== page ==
Mark J.P. Wolf weighs in on the videogame/video game debate in the opening chapter of The Video Game Explosion: A History From Pong to Playstation and Beyond:
What exactly constitutes a “video game”? Although the term seems simple enough, its usage has varied a great deal over the years and from place to place. We might start by noting the two criteria present in the name itself; its status as a “game” and its use of “video” technology. These two aspects of video games may be reason for why one finds both “video game” (two words) and “videogame” (one word) in use: considered as a game, “video game” is consistent with “board game” and “card game,” whereas if one considers it as another type of video technology, then “videogame” is consistent with terms like “videotape” and “videodisc.” Terms like “computer games” and electronic games” are also sometimes used synonymously with “video games,” but distinctions between them can be made. “Electronic games” and “computer games both do not require any visuals, while “video games” would not require a microprocessor (or whatever one wanted to define as being essential to being referred to as a “computer”). Thus, a board game like Stop Thief (1979), for example, which has a handheld computer that makes sounds that relate to game play on the board, could be considered a computer game, but not a video game. More of these kinds of games exist than games that involve video but not a computer, making “video games” the more exclusive term. The term “video games” is also more accurate in regard to what kinds of games are meant when the term is used in common parlance, and so it will be the term used here.
It’s clear why Wolf would choose to say “video game” instead of electronic or computer games, but it seems to me that he never really explains why this is preferable to writing “videogame” as one word. Moreover, he mischaracterizes the motivation behind those who consciously choose to treat “videogames” as one word. The reason I write videogame is not because I consider them to be a “different type of video technology.” That would imply that I am giving priority to the video element of videogames at the expense of their gaming roots. But that’s not the case at all. I don’t consider videogames to be a new type of video technology, I consider them to be a new type of technology, period. It is a technology and a medium composed of two preexisting mediums–i.e., games and video–but one which remains irreducible to either one; more precisely, I don’t think of the videogame as a new form of video or a new form of game, but rather as an entirely new form in and of itself, one with distinct characteristics and powers of expression.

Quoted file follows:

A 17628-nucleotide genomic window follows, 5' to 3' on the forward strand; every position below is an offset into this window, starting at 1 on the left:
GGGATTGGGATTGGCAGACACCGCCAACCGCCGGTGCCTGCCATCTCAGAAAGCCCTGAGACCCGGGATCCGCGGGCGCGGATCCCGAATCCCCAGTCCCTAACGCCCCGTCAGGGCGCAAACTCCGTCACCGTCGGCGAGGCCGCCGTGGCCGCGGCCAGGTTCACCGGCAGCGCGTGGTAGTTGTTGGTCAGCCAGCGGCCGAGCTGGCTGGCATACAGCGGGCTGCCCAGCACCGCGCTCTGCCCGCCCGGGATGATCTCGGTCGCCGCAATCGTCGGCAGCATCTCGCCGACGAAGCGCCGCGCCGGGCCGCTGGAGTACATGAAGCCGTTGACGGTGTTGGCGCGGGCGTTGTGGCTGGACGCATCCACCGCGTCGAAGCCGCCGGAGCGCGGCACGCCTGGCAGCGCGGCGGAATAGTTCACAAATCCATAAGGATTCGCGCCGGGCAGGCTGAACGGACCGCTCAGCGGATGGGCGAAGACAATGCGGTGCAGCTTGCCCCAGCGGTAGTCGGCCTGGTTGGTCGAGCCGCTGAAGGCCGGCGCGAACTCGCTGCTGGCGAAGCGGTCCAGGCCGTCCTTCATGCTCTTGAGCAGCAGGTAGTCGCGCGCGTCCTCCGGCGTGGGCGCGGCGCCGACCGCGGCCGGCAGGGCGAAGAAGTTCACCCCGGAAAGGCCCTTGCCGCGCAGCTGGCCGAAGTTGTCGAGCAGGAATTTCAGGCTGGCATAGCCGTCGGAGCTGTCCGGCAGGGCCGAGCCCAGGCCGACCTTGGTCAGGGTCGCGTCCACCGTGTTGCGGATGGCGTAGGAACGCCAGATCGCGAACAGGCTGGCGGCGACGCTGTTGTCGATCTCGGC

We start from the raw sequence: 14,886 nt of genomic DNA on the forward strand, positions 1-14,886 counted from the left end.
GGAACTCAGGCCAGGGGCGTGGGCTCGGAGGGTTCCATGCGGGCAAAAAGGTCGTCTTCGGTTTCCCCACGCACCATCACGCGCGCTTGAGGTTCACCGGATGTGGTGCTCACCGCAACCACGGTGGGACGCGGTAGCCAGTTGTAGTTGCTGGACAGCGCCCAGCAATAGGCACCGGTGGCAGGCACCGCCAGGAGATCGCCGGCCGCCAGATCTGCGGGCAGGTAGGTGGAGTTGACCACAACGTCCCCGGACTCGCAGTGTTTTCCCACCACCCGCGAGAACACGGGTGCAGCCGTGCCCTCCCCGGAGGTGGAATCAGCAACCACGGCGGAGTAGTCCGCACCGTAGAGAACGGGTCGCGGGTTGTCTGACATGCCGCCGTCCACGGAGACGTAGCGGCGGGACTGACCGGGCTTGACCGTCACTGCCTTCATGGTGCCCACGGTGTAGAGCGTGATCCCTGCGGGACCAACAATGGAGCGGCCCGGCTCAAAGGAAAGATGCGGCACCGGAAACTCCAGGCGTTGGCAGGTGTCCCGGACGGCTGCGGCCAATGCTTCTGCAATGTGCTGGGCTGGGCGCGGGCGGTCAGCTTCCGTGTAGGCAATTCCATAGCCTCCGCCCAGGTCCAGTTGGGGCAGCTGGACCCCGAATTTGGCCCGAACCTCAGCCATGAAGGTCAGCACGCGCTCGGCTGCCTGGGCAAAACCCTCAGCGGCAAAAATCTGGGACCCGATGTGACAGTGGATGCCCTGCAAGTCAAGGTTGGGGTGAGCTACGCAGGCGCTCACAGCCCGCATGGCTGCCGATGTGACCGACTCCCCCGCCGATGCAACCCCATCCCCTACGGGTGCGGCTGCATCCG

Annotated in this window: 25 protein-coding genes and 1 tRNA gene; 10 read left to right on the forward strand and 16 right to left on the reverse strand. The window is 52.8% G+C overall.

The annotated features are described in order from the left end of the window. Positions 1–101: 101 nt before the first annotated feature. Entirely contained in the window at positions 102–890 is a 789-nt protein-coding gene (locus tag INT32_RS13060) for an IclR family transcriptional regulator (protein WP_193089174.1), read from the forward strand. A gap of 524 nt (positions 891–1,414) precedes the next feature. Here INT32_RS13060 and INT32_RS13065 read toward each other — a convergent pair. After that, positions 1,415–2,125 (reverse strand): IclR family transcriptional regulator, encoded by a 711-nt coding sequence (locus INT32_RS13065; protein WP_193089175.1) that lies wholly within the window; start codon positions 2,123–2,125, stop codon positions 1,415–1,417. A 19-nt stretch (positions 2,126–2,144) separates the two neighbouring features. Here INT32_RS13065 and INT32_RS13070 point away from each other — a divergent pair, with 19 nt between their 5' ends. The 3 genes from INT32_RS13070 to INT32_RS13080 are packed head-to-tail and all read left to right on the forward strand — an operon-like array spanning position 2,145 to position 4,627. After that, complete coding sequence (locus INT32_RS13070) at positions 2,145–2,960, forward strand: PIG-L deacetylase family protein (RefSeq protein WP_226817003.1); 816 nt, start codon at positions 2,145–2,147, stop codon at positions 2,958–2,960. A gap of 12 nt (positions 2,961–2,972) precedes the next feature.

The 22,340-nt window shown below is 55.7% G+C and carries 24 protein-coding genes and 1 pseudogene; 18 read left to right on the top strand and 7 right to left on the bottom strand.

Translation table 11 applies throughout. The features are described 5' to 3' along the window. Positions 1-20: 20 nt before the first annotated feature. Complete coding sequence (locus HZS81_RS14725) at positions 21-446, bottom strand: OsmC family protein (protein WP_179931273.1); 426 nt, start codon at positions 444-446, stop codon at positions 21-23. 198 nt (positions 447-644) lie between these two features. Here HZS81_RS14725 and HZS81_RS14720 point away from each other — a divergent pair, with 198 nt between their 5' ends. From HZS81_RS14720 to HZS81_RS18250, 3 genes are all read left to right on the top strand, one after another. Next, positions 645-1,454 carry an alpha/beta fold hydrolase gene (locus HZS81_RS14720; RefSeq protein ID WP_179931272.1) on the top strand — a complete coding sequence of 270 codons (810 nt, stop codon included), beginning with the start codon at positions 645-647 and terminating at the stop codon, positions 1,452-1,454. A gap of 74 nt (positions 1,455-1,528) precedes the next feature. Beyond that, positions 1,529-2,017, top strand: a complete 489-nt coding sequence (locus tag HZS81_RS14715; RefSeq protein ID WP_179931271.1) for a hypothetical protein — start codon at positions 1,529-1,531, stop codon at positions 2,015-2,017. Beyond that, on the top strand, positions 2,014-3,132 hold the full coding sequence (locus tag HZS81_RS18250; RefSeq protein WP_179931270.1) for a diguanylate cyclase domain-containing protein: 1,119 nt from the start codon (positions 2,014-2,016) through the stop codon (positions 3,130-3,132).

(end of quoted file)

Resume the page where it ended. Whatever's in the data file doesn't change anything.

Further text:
Simply put, both games and video are essential precursors to the modern videogame, but if you believe that the medium is more than the sum of its parts, then it follows that we give it a name all its own. The advantage of using videogame as one word, then, is that it acknowledges and transcends these precursors in one fell swoop. It is a new word, a made-up word, but one that is very clearly anchored in the medium’s roots.
This is a surprisingly divisive issue, but I find it endlessly fascinating. For more points of view, check out this impromptu debate that took place over at Gameology 2.0 in 2006. Perhaps my favorite comment in that thread is the one by videogame critic/scholar Ian Bogost, who wrote in support of the one word spelling. (I only discovered this recently through his twitter feed–wish I had read it prior to my last post on the subject!) Bogost:
I use the term “videogame” for rhetorical reasons. Separating the words, in my opinion, suggests that videogames are merely games with some video screen or computer attached. But, I believe that videogames are fundamentally a computational medium, not just the extension of a medium like board or role-playing games (although there is also a genealogy there). I think that closing the space, in part, helps consolidate this concept. Personally, I’m only interested in gaming as it relates to computation. That doesn’t mean I don’t think gambling or board games or whatnot are useful, it just means that they are not my primary focus.
As for the argument that “videogame” implies video display…I don’t really care. I’m more interested in common usage, and the fact is that people use “videogame” to refer to the kinds of artifacts I want to talk about. I think video qua television screen is a vestigial effect of the arcade era and nobody is really confused about it.
For the same reason I abhor terms like “interactive entertainment.” I think inventing terms like this is a bit like trying to rename film or photography. More precise terms are more dangerous because they will lead to fragmentation. Jane McGonigal and I have had inconclusive conversations about whether ARGs and other so-called “big games” are videogames. I contend that they are, if they make significant use of computation (so, Cruel 2 B Kind, the game she and I created, is a videogame for me!). “Videogame” is a fine equivalent for “film” if we’d just stop worrying about it so much. And forcing the term into broader usage will help expand the medium much more than making up new words for each sub-type.